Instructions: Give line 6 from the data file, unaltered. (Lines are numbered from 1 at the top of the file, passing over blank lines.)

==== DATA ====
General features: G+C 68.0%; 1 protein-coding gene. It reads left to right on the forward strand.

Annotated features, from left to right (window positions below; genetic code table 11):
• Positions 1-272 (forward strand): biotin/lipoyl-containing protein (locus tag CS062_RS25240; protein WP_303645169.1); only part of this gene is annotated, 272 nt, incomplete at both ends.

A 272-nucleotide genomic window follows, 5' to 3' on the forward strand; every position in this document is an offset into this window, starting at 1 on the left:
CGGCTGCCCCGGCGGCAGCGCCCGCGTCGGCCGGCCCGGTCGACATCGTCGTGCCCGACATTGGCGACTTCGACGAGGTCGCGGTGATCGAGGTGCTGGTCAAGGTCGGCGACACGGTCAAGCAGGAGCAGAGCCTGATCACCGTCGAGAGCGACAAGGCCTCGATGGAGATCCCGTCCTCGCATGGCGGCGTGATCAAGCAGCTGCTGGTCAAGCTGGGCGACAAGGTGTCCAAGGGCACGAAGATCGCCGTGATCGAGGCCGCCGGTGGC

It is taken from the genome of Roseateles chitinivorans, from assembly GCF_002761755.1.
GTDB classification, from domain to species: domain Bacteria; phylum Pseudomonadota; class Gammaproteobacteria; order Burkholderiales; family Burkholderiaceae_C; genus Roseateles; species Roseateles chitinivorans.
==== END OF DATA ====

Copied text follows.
It is taken from the genome of Roseateles chitinivorans, from assembly GCF_002761755.1.